The CMS-855S application itself is also very long, and it isn’t always obvious what information is required for independent pharmacies. If your application is rejected, you’ll have just 30 days to correct any errors. Otherwise, the enrollment process starts again, and your pharmacy is out another $569.
Though getting started takes some time, the most challenging aspect of maintaining a successful diabetic shoe program is ensuring proper documentation and staying abreast with new regulations. Since diabetic shoes have a high reimbursement rate, audits are common. Audits can be easy enough to deal with as long as you have the proper documentation. These documents include the original prescription, a detailed written order (DWO), a physician certification for therapeutic footwear, clinical notes, and an initial and final assessment.
What Does Your Pharmacy Need to Start a Diabetic Shoe Program?
A diabetic shoe program is an additional revenue stream that also increases foot traffic, which is very beneficial for independent pharmacies. Whether your pharmacy is already dispensing diabetic shoes or is just beginning the process, R.J. Hedges & Associates can help. Starting a diabetic shoe program – or running one properly – can be a demanding process.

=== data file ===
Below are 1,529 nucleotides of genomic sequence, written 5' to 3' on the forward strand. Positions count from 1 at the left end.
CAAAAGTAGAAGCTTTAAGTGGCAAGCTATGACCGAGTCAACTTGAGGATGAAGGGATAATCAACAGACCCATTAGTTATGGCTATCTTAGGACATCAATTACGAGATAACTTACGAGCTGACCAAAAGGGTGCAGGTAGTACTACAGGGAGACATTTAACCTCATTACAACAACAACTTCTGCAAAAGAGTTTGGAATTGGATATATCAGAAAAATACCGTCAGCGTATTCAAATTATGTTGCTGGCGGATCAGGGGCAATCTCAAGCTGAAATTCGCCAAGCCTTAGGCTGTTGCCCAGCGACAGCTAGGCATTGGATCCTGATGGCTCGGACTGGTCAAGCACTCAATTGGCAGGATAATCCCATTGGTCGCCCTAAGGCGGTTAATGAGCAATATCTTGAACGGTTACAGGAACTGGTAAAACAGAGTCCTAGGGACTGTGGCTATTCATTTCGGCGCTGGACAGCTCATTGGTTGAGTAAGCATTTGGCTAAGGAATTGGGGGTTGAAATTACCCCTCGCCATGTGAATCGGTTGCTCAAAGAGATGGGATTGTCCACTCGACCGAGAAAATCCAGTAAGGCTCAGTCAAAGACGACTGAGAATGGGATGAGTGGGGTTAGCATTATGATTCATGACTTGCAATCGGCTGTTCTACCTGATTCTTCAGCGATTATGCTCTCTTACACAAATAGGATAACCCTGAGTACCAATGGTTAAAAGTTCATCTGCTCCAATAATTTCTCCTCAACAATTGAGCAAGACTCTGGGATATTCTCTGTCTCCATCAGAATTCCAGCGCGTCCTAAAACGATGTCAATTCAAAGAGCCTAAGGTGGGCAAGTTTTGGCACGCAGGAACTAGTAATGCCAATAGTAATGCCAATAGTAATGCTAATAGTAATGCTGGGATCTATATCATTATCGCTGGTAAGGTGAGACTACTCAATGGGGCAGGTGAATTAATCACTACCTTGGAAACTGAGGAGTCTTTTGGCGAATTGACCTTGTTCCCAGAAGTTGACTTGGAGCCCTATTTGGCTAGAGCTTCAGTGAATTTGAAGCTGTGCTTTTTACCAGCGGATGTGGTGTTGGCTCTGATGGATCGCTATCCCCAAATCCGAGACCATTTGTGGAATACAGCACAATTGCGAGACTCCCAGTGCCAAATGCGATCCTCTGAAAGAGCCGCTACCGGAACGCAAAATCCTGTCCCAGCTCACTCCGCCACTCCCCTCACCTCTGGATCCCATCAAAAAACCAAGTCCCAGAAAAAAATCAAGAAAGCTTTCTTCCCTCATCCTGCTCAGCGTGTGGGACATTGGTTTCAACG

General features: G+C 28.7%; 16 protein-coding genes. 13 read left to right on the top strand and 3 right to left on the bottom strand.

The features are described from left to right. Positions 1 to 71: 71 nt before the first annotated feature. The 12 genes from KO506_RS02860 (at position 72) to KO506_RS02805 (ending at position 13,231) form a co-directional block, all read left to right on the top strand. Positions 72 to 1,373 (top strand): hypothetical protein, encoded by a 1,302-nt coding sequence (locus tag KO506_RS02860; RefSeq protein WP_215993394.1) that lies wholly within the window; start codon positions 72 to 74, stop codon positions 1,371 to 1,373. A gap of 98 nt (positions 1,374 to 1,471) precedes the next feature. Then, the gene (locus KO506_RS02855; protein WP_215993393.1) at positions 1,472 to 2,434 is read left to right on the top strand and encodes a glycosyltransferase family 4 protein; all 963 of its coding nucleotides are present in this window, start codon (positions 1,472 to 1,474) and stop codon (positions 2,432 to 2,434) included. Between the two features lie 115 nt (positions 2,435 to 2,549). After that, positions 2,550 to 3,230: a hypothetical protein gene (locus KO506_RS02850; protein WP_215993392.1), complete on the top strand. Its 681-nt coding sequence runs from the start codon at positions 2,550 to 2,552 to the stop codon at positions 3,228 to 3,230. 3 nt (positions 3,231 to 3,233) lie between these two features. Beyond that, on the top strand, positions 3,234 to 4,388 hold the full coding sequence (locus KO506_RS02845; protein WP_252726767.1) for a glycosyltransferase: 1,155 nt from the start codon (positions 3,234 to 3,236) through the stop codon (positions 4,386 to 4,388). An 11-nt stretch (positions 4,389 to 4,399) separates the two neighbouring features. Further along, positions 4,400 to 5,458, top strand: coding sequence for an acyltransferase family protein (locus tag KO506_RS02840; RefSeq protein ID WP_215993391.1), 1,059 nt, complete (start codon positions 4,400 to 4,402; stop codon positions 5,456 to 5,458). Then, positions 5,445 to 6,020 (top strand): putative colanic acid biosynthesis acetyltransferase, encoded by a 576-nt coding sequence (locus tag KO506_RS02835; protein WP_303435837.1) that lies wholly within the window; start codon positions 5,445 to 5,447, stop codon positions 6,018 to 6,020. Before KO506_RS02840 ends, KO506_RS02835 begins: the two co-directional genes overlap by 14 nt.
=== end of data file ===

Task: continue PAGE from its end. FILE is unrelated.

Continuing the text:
R.J. Hedges has worked with many independent pharmacies that have had trouble applying for CMS-855S or handling audits. Let us handle the difficult parts of starting and running a diabetic shoe program. R.J. Hedges provides:
- All the required documentation, which can be used for any manufacturer
- Detailed diabetic shoe fitting assessments
- Processes that ensure compliance with audits and evolving Medicare regulations
- Web-based training
Our certified experts take a hands-on approach when working with independent pharmacies as they implement diabetic shoe programs. Contact us today to learn more, or begin enrollment for your pharmacy’s diabetic shoe program.